Thursday, February 1, 2018

RIP Oscar Gamble

Oscar Gamble and his magnificent Afro in 1974. Also
evidence that the Cleveland team didn't always use Chief Wahoo.
Oscar Gamble played for a lot of teams, but Minnesota wasn't one of them. He was a poor defensive outfielder, and he spent most of his career as a platoon player. But if you were a baseball fan in the 1970s, you knew about this guy.

There was, for one thing, the hair. Gamble sported, as teams permitted, perhaps the most spectacular Afros ever to grace a major league field. (A reasonable rival belonged to Jose Cardenal, another outfielder of the same period.)

There was the card. When Gamble was traded to the Yankees for the 1976 season, Topps, as was its custom, airbrushed a Yankees logo onto his cap and pinstrips on his Indians jersey. As as frequently the case with Topps' photo alterations in that pre-Photoshop era, the results were amusingly awful. And the Mickey Mouse effect of the Afro made it all the cheesier.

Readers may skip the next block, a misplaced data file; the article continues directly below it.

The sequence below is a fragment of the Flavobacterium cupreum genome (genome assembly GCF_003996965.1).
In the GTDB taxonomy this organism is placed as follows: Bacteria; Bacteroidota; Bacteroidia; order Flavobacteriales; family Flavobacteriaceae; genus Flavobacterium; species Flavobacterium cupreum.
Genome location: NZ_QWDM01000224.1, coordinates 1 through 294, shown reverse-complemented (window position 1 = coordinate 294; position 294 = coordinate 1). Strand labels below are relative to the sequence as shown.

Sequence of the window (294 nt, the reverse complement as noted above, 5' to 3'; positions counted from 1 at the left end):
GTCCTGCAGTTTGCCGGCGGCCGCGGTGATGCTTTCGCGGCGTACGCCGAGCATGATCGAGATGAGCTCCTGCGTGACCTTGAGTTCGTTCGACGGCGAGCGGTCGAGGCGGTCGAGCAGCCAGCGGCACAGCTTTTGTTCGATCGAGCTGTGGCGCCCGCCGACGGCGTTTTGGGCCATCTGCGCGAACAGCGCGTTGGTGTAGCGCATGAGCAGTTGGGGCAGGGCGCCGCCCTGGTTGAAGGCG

And there was his perfectly ungrammatical description of  the Yankees clubhouse during one of his two tenures in the Bronx, a description useful for other scenes of chaos and dysfunction: "They don't believe it be like it is, but it do."

But most of all, there was the bat. Gamble was a dangerous hitter against right-handers. He bopped 200 homers in his 17-year career, which is a lot for a platoon guy. He drew more walks than strikeouts over his career. The totals were seldom all that impressive, although he did hit 30 homers for the 1977 White Sox "South Side Hitmen", but his at-bats were usually limited.

I highly recommend this Joe Posnanski piece on Oscar Gamble and Buck O'Neil, who found and signed the teen-aged Gamble for the Cubs in the 1960s. If nothing else, it stands as a depiction of the romance of scouting.

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